• In volume two, Callum is rescued by a stranger, who becomes somewhat of an ally. Callum has a wildlife encounter with a lion. He ends the volume in mortal peril.

• In volume three, Callum is rescued by a stranger, who becomes somewhat of an ally. Callum has a wildlife encounter with a venomous snake. He ends the volume in mortal peril.

It’s probably not a good thing when your readers burst out laughing when the protagonist is bitten by a death adder! This makes me wonder what creatures will appear in later volumes. I am thinking there will be a bear. Are there bears in Australia? And there’s gotta be a dingo!

Regarding the implausible behavior… back in volume one, Callum discovered a slip of paper with two words on it, possibly the names of places in Ireland, where his dad discovered the details of this big family secret. Since that time, he’s been in internet cafés a number of times but only now, two months later, does it occur to him that he ought to look them up online. He also tries a couple of times to contact a former coworker of his father’s by calling the office, only to find the guy is out on sick leave. Why doesn’t he, say, find a phone book and try looking up the guy’s home number? Maybe we’ll have to wait until May for him to think of that.

More reviews of this series will follow eventually. In the meantime, feel free to make predictions for future wildlife encounters in the comments.


J’s Take on Conspiracy 365: January

Conspiracy 365 CoverIt’s been many months since we decided to devote 2012 to books by Australian and New Zealand authors and nearly that long since we picked this book as our first one for the year. So I didn’t really remember anything about it as I sat down (lay down) to read it, except that K had equated it to the TV series “24”.

That being the case, I can’t say I was disappointed by it particularly. But, man, was it so not my type of book. The best thing I can say about it was that it didn’t take long to read. Perhaps an hour and a half or so.

The main character, whose name I have already forgotten, — Callum? Collum? — has this crazy, sick guy screaming at him about how he should go into hiding for the next year. So we begin our countdown. The story is told by day and by hour:minute, hence at least part of the reason to equate it to “24”. The page count also goes down, something I didn’t figure out until more than halfway through, because I was reading so fast it took me that long to look at the page numbers twice. (I was impressed I’d gotten to page 121 as quickly as I did! Until I discovered a little later I was ‘only’ on page 091.) What struck me as odd about this format was that the story was still told in the past tense. If the goal was to give a sense of immediacy and ‘in the moment’, then it should’ve been in present tense.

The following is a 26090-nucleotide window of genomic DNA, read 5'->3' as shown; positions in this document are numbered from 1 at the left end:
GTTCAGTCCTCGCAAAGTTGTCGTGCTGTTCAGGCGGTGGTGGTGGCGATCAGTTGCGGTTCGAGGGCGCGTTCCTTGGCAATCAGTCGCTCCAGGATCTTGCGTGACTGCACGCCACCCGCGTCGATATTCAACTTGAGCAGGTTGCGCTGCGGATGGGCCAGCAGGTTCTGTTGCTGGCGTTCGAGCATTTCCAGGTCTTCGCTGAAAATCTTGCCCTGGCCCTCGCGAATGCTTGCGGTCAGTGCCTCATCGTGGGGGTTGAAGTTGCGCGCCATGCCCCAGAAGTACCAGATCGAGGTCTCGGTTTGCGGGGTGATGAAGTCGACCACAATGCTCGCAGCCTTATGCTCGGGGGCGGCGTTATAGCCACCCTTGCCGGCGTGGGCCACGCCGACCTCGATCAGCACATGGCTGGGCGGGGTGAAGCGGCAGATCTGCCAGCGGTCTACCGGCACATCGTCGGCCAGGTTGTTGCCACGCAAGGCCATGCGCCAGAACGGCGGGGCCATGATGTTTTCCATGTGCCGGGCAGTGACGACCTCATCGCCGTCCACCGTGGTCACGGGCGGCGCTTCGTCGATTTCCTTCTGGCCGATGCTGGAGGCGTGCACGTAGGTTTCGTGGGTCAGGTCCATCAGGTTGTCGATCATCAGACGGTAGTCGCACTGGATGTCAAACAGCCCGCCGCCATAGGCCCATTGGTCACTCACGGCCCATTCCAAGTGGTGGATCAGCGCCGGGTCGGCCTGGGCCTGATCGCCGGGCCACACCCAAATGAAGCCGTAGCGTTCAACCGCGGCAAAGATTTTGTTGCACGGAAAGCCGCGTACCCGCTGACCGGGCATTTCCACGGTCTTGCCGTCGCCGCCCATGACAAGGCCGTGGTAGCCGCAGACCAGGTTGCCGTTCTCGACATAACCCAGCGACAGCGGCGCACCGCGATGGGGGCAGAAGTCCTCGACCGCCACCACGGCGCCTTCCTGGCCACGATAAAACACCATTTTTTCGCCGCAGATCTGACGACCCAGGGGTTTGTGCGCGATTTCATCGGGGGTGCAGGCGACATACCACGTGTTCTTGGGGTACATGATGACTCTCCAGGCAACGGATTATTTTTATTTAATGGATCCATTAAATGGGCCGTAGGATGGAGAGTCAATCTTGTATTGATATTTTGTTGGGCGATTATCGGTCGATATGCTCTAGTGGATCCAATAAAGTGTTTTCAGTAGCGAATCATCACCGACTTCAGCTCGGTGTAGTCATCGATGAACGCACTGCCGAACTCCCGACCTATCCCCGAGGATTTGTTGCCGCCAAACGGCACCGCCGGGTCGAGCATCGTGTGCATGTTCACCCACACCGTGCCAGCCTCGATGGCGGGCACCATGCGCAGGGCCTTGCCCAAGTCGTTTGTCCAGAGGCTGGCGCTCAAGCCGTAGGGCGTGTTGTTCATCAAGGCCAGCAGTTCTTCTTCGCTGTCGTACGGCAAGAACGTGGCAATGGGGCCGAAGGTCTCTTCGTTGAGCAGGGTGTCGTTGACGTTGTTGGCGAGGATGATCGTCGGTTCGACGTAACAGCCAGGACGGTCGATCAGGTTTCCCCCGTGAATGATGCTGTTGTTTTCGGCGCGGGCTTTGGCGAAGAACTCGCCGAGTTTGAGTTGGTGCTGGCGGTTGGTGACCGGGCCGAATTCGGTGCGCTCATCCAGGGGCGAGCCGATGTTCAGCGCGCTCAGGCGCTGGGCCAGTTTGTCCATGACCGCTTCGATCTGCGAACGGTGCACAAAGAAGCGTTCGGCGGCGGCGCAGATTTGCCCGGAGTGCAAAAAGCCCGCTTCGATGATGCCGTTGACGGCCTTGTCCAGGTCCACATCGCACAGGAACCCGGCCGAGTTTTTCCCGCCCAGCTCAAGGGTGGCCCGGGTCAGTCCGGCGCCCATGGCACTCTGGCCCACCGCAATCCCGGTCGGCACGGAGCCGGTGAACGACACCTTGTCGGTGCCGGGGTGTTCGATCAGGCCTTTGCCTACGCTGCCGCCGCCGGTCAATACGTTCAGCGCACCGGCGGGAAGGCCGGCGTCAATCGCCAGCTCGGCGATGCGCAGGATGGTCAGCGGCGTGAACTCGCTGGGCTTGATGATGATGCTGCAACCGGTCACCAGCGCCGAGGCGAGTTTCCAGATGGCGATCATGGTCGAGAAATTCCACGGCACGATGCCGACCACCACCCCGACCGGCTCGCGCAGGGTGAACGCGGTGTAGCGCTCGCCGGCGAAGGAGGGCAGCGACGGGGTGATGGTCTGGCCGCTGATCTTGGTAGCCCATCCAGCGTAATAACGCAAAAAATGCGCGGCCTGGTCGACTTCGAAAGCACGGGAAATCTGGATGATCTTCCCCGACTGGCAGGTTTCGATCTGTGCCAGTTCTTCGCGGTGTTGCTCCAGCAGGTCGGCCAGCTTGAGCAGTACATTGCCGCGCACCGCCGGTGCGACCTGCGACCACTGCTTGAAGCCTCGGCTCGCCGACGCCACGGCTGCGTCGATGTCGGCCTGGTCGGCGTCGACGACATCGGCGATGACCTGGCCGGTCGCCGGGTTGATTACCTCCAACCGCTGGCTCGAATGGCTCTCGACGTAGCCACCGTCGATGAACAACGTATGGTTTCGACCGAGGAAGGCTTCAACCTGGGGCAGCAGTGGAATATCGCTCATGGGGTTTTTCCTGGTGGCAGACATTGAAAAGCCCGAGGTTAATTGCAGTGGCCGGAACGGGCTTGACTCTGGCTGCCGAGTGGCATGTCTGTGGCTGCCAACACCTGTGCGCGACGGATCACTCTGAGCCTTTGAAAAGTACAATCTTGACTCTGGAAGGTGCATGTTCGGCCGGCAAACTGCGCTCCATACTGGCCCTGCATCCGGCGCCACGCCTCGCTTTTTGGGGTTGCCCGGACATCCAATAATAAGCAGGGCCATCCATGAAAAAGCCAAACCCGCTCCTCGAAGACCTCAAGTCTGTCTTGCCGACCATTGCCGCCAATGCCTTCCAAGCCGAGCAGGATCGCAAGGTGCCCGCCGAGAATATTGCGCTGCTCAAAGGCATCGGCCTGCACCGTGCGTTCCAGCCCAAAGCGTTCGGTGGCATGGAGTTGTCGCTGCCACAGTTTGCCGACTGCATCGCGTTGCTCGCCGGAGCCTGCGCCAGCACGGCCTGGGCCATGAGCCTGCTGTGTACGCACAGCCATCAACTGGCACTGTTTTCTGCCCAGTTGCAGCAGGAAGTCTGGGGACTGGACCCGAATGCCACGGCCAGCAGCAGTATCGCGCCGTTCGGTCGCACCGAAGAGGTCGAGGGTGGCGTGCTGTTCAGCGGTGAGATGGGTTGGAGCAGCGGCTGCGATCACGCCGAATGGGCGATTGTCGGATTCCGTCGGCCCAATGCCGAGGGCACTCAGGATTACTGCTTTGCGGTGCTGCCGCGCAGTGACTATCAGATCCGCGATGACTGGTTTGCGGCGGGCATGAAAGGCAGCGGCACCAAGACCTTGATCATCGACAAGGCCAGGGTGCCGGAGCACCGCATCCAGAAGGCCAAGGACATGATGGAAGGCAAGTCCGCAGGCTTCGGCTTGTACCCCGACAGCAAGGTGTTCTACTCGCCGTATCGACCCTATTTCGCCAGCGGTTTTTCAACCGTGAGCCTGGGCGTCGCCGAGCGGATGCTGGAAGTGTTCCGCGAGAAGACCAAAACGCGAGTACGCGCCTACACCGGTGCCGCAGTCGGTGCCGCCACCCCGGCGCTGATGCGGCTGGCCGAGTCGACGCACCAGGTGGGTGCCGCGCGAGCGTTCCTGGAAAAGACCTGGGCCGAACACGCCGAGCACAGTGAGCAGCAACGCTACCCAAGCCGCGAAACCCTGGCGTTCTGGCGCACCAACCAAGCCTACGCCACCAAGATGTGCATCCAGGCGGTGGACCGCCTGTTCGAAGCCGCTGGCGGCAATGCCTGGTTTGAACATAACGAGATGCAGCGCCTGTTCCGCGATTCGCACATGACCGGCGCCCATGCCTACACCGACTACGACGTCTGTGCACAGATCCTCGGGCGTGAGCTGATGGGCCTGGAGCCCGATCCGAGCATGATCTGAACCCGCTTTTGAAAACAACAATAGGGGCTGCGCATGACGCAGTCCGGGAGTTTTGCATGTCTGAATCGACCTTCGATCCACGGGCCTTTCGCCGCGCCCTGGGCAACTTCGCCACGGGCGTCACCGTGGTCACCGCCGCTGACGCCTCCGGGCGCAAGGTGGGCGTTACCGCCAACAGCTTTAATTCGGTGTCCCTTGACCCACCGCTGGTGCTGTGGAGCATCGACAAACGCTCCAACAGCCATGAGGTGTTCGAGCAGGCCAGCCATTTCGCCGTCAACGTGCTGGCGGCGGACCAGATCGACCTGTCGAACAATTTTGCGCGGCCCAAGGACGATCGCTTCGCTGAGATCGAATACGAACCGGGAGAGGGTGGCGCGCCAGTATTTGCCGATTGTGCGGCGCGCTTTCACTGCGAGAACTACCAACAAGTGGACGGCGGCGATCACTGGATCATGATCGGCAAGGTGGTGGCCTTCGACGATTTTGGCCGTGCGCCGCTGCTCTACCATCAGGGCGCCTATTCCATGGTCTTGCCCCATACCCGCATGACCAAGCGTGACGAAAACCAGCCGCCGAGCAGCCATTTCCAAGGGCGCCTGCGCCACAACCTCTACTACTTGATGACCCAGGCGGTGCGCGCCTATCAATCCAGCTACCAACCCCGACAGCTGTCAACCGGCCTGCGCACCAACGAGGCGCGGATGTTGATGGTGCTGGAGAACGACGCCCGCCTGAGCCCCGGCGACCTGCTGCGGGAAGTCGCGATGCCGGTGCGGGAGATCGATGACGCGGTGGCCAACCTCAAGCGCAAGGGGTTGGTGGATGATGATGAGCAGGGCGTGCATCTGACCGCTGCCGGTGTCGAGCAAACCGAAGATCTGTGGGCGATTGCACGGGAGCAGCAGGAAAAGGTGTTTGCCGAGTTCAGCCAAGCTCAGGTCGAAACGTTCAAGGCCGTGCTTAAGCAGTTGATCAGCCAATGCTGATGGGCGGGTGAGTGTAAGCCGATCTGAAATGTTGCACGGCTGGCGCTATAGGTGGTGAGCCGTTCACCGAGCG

So right after this guy rants at him and gets carted off by police or some mysterious people, the main character is in a storm in a boat. And then nearly eaten by sharks. Yea, just like that! We haven’t had a chance to get to know this character at all, and he’s already, randomly, nearly dying a few times. The book continues like that. Kidnappings, shootings, mysterious notes, without any real sense that the main character is truly affected by any of it. The frequent use of exclamation points seems to stand in for his emotion. ! !!

About the time he’s running around and choosing not to tell his mother or the cops about being kidnapped, I’m thinking.. at least he’s like.. 17 or 18, right? (The picture on the cover certainly looks about that.) But no, I’d missed a page right at the beginning that states right up front he’s 15. At this point, I’m finding it all rather incredible. And not at all in a good way. Who has their house broken into and burgled and the cops don’t come? Who gets kidnapped and doesn’t tell their mother or the cops? Who runs away rather than go up to the police and say ‘hey, dude, I totally didn’t hurt my little sister?’ What was he afraid of? At that point, he should’ve been glad if they had arrested him and stuck him in jail. It would’ve been safer for him! (!!)

I get sick and tired of male characters, particularly teenage boy ones, who think they have to ‘protect’ their mother by not telling her things! She’s a freaking adult. You’re a freaking kid. Tell her you were kidnapped!!!

An odd note, the little sister is named Gabbi. The author’s name is Gabrielle. I find it rather odd to name a character after yourself.

Oh yea, so the mystery. His Dad caught some weird brain virus and died. Not that he seems to have been isolated at all. Or cremated. Really? No fear this weird virus you know nothing about is going to spread to other people?